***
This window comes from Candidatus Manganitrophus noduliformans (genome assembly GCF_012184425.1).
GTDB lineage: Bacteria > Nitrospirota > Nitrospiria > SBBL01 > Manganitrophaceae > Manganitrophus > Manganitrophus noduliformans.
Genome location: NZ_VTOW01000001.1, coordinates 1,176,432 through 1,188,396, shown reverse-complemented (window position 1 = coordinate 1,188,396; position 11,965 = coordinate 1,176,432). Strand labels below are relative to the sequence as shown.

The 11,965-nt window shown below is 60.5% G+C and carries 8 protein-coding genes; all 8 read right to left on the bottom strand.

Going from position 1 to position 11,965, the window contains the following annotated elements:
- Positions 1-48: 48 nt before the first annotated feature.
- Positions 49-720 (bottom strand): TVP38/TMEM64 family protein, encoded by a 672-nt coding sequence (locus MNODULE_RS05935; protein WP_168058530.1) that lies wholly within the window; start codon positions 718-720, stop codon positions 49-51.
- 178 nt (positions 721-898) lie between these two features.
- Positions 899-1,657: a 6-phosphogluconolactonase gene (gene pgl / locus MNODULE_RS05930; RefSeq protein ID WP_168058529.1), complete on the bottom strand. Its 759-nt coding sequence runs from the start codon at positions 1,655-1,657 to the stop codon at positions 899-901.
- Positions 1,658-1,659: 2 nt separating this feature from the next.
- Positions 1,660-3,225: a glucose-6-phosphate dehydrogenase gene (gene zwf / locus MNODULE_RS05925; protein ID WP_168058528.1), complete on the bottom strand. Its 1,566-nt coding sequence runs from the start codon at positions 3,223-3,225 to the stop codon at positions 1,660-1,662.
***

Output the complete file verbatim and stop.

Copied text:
This window comes from Candidatus Manganitrophus noduliformans (genome assembly GCF_012184425.1).
GTDB lineage: Bacteria > Nitrospirota > Nitrospiria > SBBL01 > Manganitrophaceae > Manganitrophus > Manganitrophus noduliformans.
Genome location: NZ_VTOW01000001.1, coordinates 1,176,432 through 1,188,396, shown reverse-complemented (window position 1 = coordinate 1,188,396; position 11,965 = coordinate 1,176,432). Strand labels below are relative to the sequence as shown.

The 11,965-nt window shown below is 60.5% G+C and carries 8 protein-coding genes; all 8 read right to left on the bottom strand.

Going from position 1 to position 11,965, the window contains the following annotated elements:
- Positions 1-48: 48 nt before the first annotated feature.
- Positions 49-720 (bottom strand): TVP38/TMEM64 family protein, encoded by a 672-nt coding sequence (locus MNODULE_RS05935; protein WP_168058530.1) that lies wholly within the window; start codon positions 718-720, stop codon positions 49-51.
- 178 nt (positions 721-898) lie between these two features.
- Positions 899-1,657: a 6-phosphogluconolactonase gene (gene pgl / locus MNODULE_RS05930; RefSeq protein ID WP_168058529.1), complete on the bottom strand. Its 759-nt coding sequence runs from the start codon at positions 1,655-1,657 to the stop codon at positions 899-901.
- Positions 1,658-1,659: 2 nt separating this feature from the next.
- Positions 1,660-3,225: a glucose-6-phosphate dehydrogenase gene (gene zwf / locus MNODULE_RS05925; protein ID WP_168058528.1), complete on the bottom strand. Its 1,566-nt coding sequence runs from the start codon at positions 3,223-3,225 to the stop codon at positions 1,660-1,662.